Is AOL-Huffington Post deal doomed?
The online portal continues to revamp its editorial strategy, charging Arianna Huffington and her team with the daunting task of improving news content.
By Jeff Reeves, Editor, InvestorPlace.com
The move is interesting for a number of reasons. It's the latest move by AOL chief exec Tim Armstrong to right the struggling web-content arm of his company, and it's a deal that has some observers calling the politically active Arianna Huffington a sellout.
But perhaps most interesting is the fact a fledgling website like HuffPo was seen by AOL not just as a buyout target but as a strategic partner that can revitalize a company many times its size.
How? By keeping the feisty Huffington at the helm of content rather than forcing her to bend to the wills of her new corporate bosses.
It's a fascinating move, and it's also a bit embarrassing for AOL. The company is still soundly profitable, but that is almost entirely thanks to a legacy dial-up Internet business. Just last week, AOL reported a 26% drop in earnings for the fourth quarter, coinciding with a 30% drop in ad revenue across its media family. AOL sites include personal finance portal WalletPop.com, entertainment site PopEater.com and sports blog FanHouse.com, among others.
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In short, if the company ever hopes to see growth, it has to do it by improving its editorial quality and by selling more ads.
AOL had expected to meet those goals through in-house initiatives, but clearly Armstrong has changed course. AOL bought the popular technology and electronics blog Tech Crunch for $30 million last fall. Now HuffPo joins the fold at 10 times the price. And with $720 million in cash on the books, AOL has the clout to continue to wheel and deal.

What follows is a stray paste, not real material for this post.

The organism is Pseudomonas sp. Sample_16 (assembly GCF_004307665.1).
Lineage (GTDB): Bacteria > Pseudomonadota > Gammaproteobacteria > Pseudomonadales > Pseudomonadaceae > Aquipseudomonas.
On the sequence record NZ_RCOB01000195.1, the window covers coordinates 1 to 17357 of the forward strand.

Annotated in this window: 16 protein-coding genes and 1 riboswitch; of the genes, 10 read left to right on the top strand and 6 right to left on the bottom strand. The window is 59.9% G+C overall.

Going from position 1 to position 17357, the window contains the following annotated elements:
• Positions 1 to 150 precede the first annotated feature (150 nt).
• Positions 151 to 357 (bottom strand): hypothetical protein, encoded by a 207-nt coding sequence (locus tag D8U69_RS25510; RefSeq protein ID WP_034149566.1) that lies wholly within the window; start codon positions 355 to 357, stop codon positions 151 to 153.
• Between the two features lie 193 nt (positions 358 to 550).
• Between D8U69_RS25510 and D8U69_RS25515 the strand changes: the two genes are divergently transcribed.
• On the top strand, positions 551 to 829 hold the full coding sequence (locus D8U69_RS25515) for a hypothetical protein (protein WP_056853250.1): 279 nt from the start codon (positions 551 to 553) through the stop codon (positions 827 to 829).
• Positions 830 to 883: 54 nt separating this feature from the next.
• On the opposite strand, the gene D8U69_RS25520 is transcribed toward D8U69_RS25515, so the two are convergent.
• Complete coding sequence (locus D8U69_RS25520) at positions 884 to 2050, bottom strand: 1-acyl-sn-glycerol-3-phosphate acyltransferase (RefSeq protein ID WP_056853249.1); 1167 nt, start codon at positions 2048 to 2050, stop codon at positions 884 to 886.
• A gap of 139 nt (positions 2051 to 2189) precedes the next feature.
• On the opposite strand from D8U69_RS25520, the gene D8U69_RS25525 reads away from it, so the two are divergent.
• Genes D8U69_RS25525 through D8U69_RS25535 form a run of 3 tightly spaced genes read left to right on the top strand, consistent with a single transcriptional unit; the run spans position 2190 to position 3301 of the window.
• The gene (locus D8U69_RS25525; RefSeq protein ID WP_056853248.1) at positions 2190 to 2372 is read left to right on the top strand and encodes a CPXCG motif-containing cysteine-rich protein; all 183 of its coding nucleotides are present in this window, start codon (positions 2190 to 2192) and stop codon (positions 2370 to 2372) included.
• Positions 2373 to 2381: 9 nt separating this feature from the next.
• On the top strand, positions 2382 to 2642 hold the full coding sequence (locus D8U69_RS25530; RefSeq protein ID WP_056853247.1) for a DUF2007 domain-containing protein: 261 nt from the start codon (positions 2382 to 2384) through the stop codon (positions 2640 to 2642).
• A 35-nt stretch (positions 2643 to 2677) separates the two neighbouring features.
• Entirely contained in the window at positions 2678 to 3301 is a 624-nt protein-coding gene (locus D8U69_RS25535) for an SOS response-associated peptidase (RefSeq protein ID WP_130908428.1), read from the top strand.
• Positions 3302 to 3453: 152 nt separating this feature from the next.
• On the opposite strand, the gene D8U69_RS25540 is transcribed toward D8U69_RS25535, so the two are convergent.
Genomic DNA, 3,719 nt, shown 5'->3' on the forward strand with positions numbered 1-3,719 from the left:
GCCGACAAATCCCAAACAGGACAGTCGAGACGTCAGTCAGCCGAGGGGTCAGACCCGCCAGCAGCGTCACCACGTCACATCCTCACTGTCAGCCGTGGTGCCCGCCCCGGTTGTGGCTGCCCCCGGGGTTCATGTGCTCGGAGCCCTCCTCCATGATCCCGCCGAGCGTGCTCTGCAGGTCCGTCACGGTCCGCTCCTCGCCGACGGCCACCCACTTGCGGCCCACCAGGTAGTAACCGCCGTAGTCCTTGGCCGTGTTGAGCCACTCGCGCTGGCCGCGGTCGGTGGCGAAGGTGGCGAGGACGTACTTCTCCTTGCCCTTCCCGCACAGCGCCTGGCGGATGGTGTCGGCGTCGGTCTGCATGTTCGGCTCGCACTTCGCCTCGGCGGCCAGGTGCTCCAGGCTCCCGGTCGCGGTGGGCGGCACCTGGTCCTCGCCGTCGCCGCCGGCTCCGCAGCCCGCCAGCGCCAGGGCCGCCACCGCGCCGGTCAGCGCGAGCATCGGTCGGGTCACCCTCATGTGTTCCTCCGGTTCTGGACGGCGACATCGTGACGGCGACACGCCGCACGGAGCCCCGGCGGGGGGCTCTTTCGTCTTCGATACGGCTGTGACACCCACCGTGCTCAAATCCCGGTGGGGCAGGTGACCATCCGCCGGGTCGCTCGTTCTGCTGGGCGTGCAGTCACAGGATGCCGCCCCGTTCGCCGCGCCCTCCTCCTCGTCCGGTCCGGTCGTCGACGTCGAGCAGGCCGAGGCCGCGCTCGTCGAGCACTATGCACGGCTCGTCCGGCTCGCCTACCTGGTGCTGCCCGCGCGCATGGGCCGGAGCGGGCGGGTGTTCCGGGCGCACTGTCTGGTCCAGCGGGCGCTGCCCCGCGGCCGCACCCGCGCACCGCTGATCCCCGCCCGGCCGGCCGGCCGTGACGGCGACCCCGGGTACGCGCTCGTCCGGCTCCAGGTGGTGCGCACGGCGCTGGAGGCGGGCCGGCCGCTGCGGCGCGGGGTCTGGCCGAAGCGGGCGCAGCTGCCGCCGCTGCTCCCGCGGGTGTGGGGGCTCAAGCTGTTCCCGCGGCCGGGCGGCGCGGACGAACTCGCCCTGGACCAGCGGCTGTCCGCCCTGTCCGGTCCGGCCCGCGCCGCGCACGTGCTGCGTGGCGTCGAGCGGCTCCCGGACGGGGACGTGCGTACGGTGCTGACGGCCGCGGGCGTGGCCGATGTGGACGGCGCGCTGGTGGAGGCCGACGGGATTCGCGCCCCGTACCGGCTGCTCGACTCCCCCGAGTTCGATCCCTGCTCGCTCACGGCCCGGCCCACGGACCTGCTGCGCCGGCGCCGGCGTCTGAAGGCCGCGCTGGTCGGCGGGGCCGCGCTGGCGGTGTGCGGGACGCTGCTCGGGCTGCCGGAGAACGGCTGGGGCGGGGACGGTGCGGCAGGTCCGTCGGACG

But perhaps most telling is that AOL and Armstrong aren't snatching up other companies just for their clicks and readers. They are also buying the editorial staffs in hopes of finding a model that works. Because, frankly, AOL's model hasn't.
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But the Huffington Post deal is not without its challenges. Huffington clearly has her own liberal ax to grind, and it's going to be interesting to see how she transitions from working behind the closed doors of a private company to being the editor of a very public and scrutinized stock.
Also interesting will be whether AOL truly means to listen to Post leadership on content or whether it will forge ahead with a rather soulless corporate structure Armstrong is apparently rolling out, as evidenced by the leak of a 58-page AOL content strategy presentation last week.
Whatever the outcome of the Huffington Post buyout, one sure thing is that more media companies will follow it into the AOL fold. The online giant is comfortably profitable with a lot of money on its balance sheet and a top exec who is committed to overhauling the editorial mission of the site sooner rather than later.
Of course, whether AOL is profitable five or 10 years from now will depend on whether Armstrong is being smart with these strategic buyouts or just throwing money at a problem he doesn't really know how to solve.
Jeff Reeves is editor of InvestorPlace.com. Follow him on Twitter via @JeffReevesIP.
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